Esports as an entire industry is projected to see 29.6 million viewers in 2022, with those numbers only set to rise in the coming years. Outside of increased viewership for esports, those working within the collegiate space have a bright outlook for the future that includes more growth in areas like student scholarships, further investment in esports programs, and a continued flourishing of the community that can be found in the players themselves.
Tarvis Malone, director of esports at Trine University and a previous esports player himself, can speak directly to his program’s community growth.
“Speaking from my personal experience of being in our conference, [collegiate esports] turned into a comradery and family within our games. Recently, we had our conference playoffs offline for the first timem and I can tell the students and staff enjoyed everyone’s presence.” Malone says. “They were able to talk in person instead of on Discord. It is normal to have disagreements, debates, rivalries, etc., but it is so much better to be in person to get a better understanding of everything.”
— Trine Esports (@TrineESPORTS) November 20, 2021
In person or online, collegiate esports communities only seem to be growing. In Utama’s time at the University of British Columbia, the school’s esports association grew to have an extremely large community Discord server.
Alongside the community, scholarships have come to be an important factor for students. According to the NACE, more than 200 member universities contribute over $16 million in esports scholarships on an annual basis. For Utama, he hopes to see growth within the scholarship offerings from schools in the future.
“I definitely hope to see a lot of growth. Collegiate [esports] will become more important as time goes by as schools begin to accept esports into their fold,” Utama says. “The hope is that one day students can get full/partial scholarships for participating in esports. For a lot of collegiate bodies, I’d assume this would be the largest change to expect over the next few years.”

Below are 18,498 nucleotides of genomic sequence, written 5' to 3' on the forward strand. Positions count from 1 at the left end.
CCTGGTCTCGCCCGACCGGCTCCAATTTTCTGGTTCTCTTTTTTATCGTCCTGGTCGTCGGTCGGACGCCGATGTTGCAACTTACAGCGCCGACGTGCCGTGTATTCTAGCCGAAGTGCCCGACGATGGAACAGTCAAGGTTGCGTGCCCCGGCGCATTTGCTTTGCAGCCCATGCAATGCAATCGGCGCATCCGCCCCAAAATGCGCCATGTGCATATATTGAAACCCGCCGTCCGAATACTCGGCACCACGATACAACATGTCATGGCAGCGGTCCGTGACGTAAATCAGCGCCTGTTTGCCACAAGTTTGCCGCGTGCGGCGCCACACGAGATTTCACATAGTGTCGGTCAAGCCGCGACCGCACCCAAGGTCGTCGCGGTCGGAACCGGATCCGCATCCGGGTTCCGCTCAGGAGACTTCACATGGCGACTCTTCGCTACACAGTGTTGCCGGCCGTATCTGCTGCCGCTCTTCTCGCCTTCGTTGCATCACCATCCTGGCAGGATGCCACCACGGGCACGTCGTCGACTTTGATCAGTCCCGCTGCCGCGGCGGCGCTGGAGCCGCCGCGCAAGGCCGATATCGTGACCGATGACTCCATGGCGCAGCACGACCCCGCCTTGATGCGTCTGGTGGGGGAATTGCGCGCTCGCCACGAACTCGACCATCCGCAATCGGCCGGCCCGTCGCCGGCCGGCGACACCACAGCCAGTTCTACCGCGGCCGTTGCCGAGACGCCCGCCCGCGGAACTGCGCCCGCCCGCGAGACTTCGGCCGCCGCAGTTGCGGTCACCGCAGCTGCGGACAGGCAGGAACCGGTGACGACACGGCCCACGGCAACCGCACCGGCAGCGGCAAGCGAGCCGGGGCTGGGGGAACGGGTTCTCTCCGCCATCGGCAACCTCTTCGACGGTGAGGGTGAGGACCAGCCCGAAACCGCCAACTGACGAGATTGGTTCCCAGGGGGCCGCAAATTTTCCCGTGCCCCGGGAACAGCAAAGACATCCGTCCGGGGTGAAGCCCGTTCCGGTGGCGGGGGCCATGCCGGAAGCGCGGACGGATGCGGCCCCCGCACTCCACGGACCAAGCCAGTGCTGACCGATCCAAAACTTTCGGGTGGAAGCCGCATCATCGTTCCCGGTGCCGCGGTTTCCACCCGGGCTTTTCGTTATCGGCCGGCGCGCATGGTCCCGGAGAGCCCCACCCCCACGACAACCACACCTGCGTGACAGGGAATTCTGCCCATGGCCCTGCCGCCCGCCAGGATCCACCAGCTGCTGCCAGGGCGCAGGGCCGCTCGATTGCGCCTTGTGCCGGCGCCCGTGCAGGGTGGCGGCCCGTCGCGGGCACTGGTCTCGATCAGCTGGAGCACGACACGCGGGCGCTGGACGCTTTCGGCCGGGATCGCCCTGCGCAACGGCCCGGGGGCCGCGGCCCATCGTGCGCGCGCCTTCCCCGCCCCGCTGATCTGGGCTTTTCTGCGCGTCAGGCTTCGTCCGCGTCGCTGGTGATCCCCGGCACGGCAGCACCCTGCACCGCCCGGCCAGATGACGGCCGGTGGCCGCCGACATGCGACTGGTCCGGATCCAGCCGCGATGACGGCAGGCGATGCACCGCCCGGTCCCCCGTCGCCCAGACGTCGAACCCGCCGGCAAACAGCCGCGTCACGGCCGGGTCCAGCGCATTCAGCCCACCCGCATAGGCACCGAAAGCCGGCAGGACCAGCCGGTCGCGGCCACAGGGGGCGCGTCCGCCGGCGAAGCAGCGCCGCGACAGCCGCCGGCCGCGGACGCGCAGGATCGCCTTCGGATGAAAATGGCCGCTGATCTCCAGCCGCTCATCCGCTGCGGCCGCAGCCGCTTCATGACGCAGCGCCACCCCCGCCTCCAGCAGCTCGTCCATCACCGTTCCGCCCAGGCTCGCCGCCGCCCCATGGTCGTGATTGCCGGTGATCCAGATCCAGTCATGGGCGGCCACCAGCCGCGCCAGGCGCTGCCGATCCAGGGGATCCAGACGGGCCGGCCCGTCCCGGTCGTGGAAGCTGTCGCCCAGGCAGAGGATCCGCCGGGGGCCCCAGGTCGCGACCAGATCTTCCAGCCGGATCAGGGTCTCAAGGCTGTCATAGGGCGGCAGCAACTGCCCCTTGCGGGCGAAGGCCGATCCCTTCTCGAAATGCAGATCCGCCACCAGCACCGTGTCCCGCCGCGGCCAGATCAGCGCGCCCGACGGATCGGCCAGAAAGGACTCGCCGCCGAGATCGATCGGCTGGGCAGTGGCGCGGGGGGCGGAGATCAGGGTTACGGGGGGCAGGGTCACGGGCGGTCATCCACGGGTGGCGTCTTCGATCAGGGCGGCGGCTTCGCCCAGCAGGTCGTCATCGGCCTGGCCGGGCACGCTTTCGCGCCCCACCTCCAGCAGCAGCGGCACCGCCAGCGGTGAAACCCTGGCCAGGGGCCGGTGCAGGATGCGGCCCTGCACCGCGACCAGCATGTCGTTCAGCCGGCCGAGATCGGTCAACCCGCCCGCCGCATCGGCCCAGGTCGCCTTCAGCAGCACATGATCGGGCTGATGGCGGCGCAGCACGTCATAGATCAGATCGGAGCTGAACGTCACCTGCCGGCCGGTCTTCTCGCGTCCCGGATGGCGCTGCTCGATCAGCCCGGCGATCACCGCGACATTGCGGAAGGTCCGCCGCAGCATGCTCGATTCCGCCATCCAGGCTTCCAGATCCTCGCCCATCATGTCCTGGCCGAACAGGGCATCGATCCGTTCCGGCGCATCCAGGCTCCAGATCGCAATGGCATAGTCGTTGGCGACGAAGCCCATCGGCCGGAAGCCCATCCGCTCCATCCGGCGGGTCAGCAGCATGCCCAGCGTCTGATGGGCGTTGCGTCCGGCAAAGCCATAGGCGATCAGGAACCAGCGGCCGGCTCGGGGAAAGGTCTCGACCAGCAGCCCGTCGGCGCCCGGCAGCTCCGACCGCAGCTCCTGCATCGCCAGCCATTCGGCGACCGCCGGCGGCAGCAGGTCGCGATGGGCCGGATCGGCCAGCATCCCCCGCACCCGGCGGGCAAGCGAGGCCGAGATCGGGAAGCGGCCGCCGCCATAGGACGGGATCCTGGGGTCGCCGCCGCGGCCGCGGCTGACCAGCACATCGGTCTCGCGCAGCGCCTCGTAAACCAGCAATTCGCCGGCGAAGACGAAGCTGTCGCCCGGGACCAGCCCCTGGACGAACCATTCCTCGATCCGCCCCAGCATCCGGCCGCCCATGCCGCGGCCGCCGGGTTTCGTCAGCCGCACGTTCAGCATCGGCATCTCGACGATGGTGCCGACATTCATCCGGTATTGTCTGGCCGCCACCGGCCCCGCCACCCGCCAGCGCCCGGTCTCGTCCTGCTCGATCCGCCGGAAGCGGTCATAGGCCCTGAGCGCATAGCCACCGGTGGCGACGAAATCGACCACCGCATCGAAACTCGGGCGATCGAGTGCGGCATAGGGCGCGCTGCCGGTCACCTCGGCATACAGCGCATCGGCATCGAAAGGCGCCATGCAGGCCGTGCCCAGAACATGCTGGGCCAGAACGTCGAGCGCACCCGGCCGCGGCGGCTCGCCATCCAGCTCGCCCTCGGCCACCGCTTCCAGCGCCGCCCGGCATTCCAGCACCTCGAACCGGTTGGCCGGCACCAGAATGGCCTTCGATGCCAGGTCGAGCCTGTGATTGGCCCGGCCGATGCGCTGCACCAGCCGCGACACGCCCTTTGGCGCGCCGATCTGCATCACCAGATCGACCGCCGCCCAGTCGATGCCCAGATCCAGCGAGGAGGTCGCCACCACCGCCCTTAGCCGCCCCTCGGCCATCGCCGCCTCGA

More growth ahead
As collegiate esport leagues move forward with building full-on arenas, the future of the industry does seem to have the backing of universities themselves. But we might also expect to see more investment in terms of recruitment, financing, and further consolidation of the space as a whole, according to Teniente.
“For scholastic (high school) and collegiate esports, I expect to see more active and vocal parents when it comes to high school to college esports recruitment pipelines,” Teniente said. “As for growth, I think we’ll see more LAN events on college campuses, more universities investing in their own esports programs, and a consolidation of the college esports leagues.”
Collegiate esports may fall under the wider industry umbrella of esports, but it’s clear that the college space has a strong presence all its own with ever-growing support behind it.
Universities have started to put serious backing into esports programs that initially started out as student-run clubs. Investment in these programs is reflected in things like scholarships that help fund student athletes’ educational opportunities, as well as larger organizations forming to help support the industry, like the NACE and Tespa, an organization that serves as a network for students.
But one last note from Teniente reminds us that collegiate esports also continues to grow in a much narrower scope: With the people who make college leagues and competitions possible.
“When we think of esports, we may think only of the players and competition, and not consider all the roles needed to support players and competition like marketing and brand managers, event coordinators, team managers, broadcasting and production teams and so on,” Teniente said. “When we broaden our scope within esports, I think it attracts more talent and generally more people who otherwise might not have considered being part of esports (players included).”